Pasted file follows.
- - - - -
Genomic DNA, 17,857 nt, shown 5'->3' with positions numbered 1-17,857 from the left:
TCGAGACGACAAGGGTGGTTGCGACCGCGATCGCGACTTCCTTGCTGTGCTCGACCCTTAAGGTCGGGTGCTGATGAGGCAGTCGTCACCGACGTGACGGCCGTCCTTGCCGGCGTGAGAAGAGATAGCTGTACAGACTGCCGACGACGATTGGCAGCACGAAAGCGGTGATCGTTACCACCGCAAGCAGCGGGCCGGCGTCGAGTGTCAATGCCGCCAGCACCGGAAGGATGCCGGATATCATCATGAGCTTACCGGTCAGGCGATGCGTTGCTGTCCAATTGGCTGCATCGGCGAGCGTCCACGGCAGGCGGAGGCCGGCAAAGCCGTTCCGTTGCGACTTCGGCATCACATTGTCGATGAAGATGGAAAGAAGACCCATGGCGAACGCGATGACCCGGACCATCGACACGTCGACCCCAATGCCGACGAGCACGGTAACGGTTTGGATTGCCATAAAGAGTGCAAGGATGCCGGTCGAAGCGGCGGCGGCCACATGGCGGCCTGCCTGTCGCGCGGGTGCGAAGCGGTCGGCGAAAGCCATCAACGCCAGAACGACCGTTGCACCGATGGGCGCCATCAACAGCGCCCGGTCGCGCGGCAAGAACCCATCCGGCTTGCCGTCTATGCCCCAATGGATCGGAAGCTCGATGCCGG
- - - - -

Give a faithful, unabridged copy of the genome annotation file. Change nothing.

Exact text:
Genomic DNA, 17,857 nt, shown 5'->3' with positions numbered 1-17,857 from the left:
TCGAGACGACAAGGGTGGTTGCGACCGCGATCGCGACTTCCTTGCTGTGCTCGACCCTTAAGGTCGGGTGCTGATGAGGCAGTCGTCACCGACGTGACGGCCGTCCTTGCCGGCGTGAGAAGAGATAGCTGTACAGACTGCCGACGACGATTGGCAGCACGAAAGCGGTGATCGTTACCACCGCAAGCAGCGGGCCGGCGTCGAGTGTCAATGCCGCCAGCACCGGAAGGATGCCGGATATCATCATGAGCTTACCGGTCAGGCGATGCGTTGCTGTCCAATTGGCTGCATCGGCGAGCGTCCACGGCAGGCGGAGGCCGGCAAAGCCGTTCCGTTGCGACTTCGGCATCACATTGTCGATGAAGATGGAAAGAAGACCCATGGCGAACGCGATGACCCGGACCATCGACACGTCGACCCCAATGCCGACGAGCACGGTAACGGTTTGGATTGCCATAAAGAGTGCAAGGATGCCGGTCGAAGCGGCGGCGGCCACATGGCGGCCTGCCTGTCGCGCGGGTGCGAAGCGGTCGGCGAAAGCCATCAACGCCAGAACGACCGTTGCACCGATGGGCGCCATCAACAGCGCCCGGTCGCGCGGCAAGAACCCATCCGGCTTGCCGTCTATGCCCCAATGGATCGGAAGCTCGATGCCGG